coolant ?'s

15 replies to this topic
  • Striker

Posted June 09, 2002 - 07:23 AM


Just wondering what you guys thought...
I'll be out for a few days of riding in the heat of the Mojave Desert where temps can easily get past 100+ degrees (elev. 3500 ft). Any suggestions as to types of coolant to use? Do I even need to replace the stock coolant? It's full and have never had a problem with it (only have about 8-10 hrs. on the bike). Thanks...

  • mxfreak

Posted June 09, 2002 - 07:53 AM


Two words: Engine Ice.

  • Fireballsocal

Posted June 09, 2002 - 08:35 AM


you'll be fine and will overheat before the bike does. the trick is to keep moving at 20 plus mph. engine ice does lower the temp as advertisd but with the stock cooling system as good as it is, you don't need it.

  • Guest_mxrider426_*

Posted June 09, 2002 - 10:12 AM


when I ride in something like 110 degree weather, I use 75/25 water/antifreeze and water wetter, and I don't have any problems. I change my coolant as often as my oil to keep it fresh for this kind of heat.

  • thumper4life

Posted June 09, 2002 - 11:34 AM


wheres engine ice dave when ya need him?! :)

  • Cobra314

Posted June 09, 2002 - 02:42 PM


Hangin out on the Motodrive board!!!! :)

  • moto_madman

Posted June 09, 2002 - 04:22 PM


I use engine ice. It works great and i have never had a problem.

  • MX_Tuner

Posted June 10, 2002 - 01:12 AM


Engine Ice= snake oil. It doesn't work any better than standard coolant.

Visit the ThumperTalk Store for the lowest prices on motorcycle / ATV parts and accessories - Guaranteed
  • mxfreak

Posted June 10, 2002 - 06:51 AM


Engine Ice, as opposed to other coolants based on the same family of glycols, is environmentally safe. :)


[ June 10, 2002: Message edited by: mxfreak ]

  • Tim

Posted June 10, 2002 - 06:56 AM


In the summer I use straight water wetter and distilled water. If there is any chance of freezing temps (not likely) I use 20% antifreeze, and the rest water wetter/water mix. The water wetter does make a difference. I have a oil temp gauge.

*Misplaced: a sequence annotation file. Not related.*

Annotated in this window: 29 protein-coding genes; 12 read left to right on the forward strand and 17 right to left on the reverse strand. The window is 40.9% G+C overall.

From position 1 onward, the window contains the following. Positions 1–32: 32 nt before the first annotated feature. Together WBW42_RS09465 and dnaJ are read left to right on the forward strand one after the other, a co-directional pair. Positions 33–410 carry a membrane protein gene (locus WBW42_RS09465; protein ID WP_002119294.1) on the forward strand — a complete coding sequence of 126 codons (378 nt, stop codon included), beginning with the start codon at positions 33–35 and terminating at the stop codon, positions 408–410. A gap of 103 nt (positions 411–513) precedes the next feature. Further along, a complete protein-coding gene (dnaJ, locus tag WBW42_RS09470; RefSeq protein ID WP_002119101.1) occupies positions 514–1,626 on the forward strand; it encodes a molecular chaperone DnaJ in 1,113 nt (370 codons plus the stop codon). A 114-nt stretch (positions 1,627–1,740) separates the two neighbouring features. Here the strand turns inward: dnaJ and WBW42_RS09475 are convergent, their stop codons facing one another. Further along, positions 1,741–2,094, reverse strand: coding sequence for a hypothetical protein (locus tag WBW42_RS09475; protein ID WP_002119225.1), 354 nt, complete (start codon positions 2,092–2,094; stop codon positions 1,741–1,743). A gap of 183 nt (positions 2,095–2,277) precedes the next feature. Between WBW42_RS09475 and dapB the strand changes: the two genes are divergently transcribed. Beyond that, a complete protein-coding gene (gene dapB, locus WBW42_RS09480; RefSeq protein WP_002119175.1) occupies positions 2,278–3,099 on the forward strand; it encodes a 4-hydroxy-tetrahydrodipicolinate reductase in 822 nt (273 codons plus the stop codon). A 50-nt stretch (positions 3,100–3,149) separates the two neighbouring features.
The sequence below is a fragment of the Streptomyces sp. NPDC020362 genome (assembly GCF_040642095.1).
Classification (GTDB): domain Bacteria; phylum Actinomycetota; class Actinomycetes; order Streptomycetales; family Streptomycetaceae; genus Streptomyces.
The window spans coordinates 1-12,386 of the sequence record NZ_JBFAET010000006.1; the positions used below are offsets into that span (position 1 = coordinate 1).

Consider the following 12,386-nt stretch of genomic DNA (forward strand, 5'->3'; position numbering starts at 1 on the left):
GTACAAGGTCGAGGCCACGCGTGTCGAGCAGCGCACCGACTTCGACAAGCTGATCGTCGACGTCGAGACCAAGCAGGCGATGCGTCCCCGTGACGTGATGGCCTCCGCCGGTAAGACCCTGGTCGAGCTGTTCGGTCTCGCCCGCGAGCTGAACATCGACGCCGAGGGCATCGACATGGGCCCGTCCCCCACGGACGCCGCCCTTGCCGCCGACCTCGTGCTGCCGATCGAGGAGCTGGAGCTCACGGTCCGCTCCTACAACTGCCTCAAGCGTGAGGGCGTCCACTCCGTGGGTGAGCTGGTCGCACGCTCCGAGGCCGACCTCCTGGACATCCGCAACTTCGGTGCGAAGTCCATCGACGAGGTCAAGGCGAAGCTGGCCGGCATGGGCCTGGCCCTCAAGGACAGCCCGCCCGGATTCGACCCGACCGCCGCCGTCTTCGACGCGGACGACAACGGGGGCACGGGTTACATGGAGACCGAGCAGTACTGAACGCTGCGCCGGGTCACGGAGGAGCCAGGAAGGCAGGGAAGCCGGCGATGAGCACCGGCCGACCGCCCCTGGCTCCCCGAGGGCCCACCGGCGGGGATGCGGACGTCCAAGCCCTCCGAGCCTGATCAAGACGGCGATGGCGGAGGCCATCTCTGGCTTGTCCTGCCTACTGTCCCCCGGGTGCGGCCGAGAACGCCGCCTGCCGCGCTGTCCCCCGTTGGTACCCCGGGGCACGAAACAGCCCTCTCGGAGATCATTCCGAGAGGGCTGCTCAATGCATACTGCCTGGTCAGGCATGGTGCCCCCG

I hope this helps

  • Guest_mxrider426_*

Posted June 10, 2002 - 01:25 PM


Water Wetter specifies on the bottle that it does not protect magnesium. Doesn't the coolant run through the magnesium right crankcase cover? I use 25% antifreeze so that it is protected.

  • mxraceraz

Posted June 10, 2002 - 01:47 PM


I live in AZ and it is well over 100'. Last weekend was 112' and I rode at the mx with no prolems. I am using distilled water and water wetter. My temp gauge show just under 200 when riding hard.

  • superdave78621

Posted June 10, 2002 - 02:16 PM


Regular green coolant is ethylene glycol. it works pretty well. Propylene glycol is thought to be environmentally friendly, because it requires more of it to kill animals and people, if they drink it. So don't drink it! It actually requires more oxygen to biodegrade than teh same amount of ethylene glycol.
You should never run pure water, as there are anticorosion additives in good coolants that help protect the metals in your engine/cooling system. Any conventional coolant should at least meet ASTM specification D-3306, the minimum requirement of physical and chemical properties of a conventional coolant. i'm not sure that "water wetter" meets this spec or has any of these additives.

Teh best coolant to run in your bikes, car, truck, whatever is Shell Dex-cool Extended Life coolant. It is a "carboxylate" technology that far exceeds the performance of conventional coolants. It protects the aluminum, copper, magnesium, solder, etc in your engine/cooling system much better than any conventional coolant. And General Motors approves it for 5 years or 150,000 miles. You can put it in your bike at 50/50 ratio and forget about it. I have it in my dirt and street bikes. It's orange in color and you can find it at Wal-mart or Shell distributors in the yellow pages.
Lube Dude

  • dockedoar

Posted June 12, 2002 - 03:38 PM